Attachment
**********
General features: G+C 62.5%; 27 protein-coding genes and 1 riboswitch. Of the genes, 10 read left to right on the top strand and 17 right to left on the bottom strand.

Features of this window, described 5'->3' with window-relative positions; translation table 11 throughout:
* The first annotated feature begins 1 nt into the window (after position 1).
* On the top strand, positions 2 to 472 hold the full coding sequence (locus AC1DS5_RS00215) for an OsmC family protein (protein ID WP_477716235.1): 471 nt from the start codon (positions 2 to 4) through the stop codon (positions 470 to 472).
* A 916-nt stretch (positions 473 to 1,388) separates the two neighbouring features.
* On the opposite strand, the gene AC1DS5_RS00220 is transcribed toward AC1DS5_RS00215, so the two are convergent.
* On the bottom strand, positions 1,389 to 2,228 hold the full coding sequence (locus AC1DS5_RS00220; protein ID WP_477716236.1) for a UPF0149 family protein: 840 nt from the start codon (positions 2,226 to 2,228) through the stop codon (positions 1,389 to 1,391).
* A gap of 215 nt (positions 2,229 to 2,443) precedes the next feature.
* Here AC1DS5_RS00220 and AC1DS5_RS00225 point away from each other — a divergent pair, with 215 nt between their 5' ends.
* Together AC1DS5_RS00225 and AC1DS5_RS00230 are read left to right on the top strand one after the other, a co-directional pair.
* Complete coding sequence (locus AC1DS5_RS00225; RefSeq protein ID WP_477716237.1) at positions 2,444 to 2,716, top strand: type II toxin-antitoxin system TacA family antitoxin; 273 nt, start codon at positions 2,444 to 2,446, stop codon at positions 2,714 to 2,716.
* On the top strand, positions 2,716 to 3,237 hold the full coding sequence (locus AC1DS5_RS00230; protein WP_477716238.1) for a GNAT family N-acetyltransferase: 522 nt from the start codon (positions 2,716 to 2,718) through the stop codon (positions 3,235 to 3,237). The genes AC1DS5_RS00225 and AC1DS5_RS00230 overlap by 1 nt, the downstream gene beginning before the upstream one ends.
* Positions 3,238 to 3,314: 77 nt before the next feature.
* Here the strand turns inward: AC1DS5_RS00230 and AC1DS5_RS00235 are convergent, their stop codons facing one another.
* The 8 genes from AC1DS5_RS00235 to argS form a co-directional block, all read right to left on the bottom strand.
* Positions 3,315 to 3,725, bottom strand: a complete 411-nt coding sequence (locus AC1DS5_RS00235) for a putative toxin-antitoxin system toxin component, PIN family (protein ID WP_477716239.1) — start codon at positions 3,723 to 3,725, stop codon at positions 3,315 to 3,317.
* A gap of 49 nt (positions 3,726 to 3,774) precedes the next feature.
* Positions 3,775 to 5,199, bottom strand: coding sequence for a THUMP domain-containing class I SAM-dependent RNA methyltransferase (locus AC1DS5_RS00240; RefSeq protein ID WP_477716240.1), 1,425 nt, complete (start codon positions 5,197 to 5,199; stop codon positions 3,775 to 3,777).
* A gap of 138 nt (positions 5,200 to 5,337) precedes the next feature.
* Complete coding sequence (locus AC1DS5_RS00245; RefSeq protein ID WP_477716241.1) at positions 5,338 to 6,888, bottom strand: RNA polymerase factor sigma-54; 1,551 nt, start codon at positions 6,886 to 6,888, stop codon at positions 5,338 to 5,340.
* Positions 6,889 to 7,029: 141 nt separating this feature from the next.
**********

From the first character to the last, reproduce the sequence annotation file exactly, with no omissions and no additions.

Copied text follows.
General features: G+C 62.5%; 27 protein-coding genes and 1 riboswitch. Of the genes, 10 read left to right on the top strand and 17 right to left on the bottom strand.

Features of this window, described 5'->3' with window-relative positions; translation table 11 throughout:
* The first annotated feature begins 1 nt into the window (after position 1).
* On the top strand, positions 2 to 472 hold the full coding sequence (locus AC1DS5_RS00215) for an OsmC family protein (protein ID WP_477716235.1): 471 nt from the start codon (positions 2 to 4) through the stop codon (positions 470 to 472).
* A 916-nt stretch (positions 473 to 1,388) separates the two neighbouring features.
* On the opposite strand, the gene AC1DS5_RS00220 is transcribed toward AC1DS5_RS00215, so the two are convergent.
* On the bottom strand, positions 1,389 to 2,228 hold the full coding sequence (locus AC1DS5_RS00220; protein ID WP_477716236.1) for a UPF0149 family protein: 840 nt from the start codon (positions 2,226 to 2,228) through the stop codon (positions 1,389 to 1,391).
* A gap of 215 nt (positions 2,229 to 2,443) precedes the next feature.
* Here AC1DS5_RS00220 and AC1DS5_RS00225 point away from each other — a divergent pair, with 215 nt between their 5' ends.
* Together AC1DS5_RS00225 and AC1DS5_RS00230 are read left to right on the top strand one after the other, a co-directional pair.
* Complete coding sequence (locus AC1DS5_RS00225; RefSeq protein ID WP_477716237.1) at positions 2,444 to 2,716, top strand: type II toxin-antitoxin system TacA family antitoxin; 273 nt, start codon at positions 2,444 to 2,446, stop codon at positions 2,714 to 2,716.
* On the top strand, positions 2,716 to 3,237 hold the full coding sequence (locus AC1DS5_RS00230; protein WP_477716238.1) for a GNAT family N-acetyltransferase: 522 nt from the start codon (positions 2,716 to 2,718) through the stop codon (positions 3,235 to 3,237). The genes AC1DS5_RS00225 and AC1DS5_RS00230 overlap by 1 nt, the downstream gene beginning before the upstream one ends.
* Positions 3,238 to 3,314: 77 nt before the next feature.
* Here the strand turns inward: AC1DS5_RS00230 and AC1DS5_RS00235 are convergent, their stop codons facing one another.
* The 8 genes from AC1DS5_RS00235 to argS form a co-directional block, all read right to left on the bottom strand.
* Positions 3,315 to 3,725, bottom strand: a complete 411-nt coding sequence (locus AC1DS5_RS00235) for a putative toxin-antitoxin system toxin component, PIN family (protein ID WP_477716239.1) — start codon at positions 3,723 to 3,725, stop codon at positions 3,315 to 3,317.
* A gap of 49 nt (positions 3,726 to 3,774) precedes the next feature.
* Positions 3,775 to 5,199, bottom strand: coding sequence for a THUMP domain-containing class I SAM-dependent RNA methyltransferase (locus AC1DS5_RS00240; RefSeq protein ID WP_477716240.1), 1,425 nt, complete (start codon positions 5,197 to 5,199; stop codon positions 3,775 to 3,777).
* A gap of 138 nt (positions 5,200 to 5,337) precedes the next feature.
* Complete coding sequence (locus AC1DS5_RS00245; RefSeq protein ID WP_477716241.1) at positions 5,338 to 6,888, bottom strand: RNA polymerase factor sigma-54; 1,551 nt, start codon at positions 6,886 to 6,888, stop codon at positions 5,338 to 5,340.
* Positions 6,889 to 7,029: 141 nt separating this feature from the next.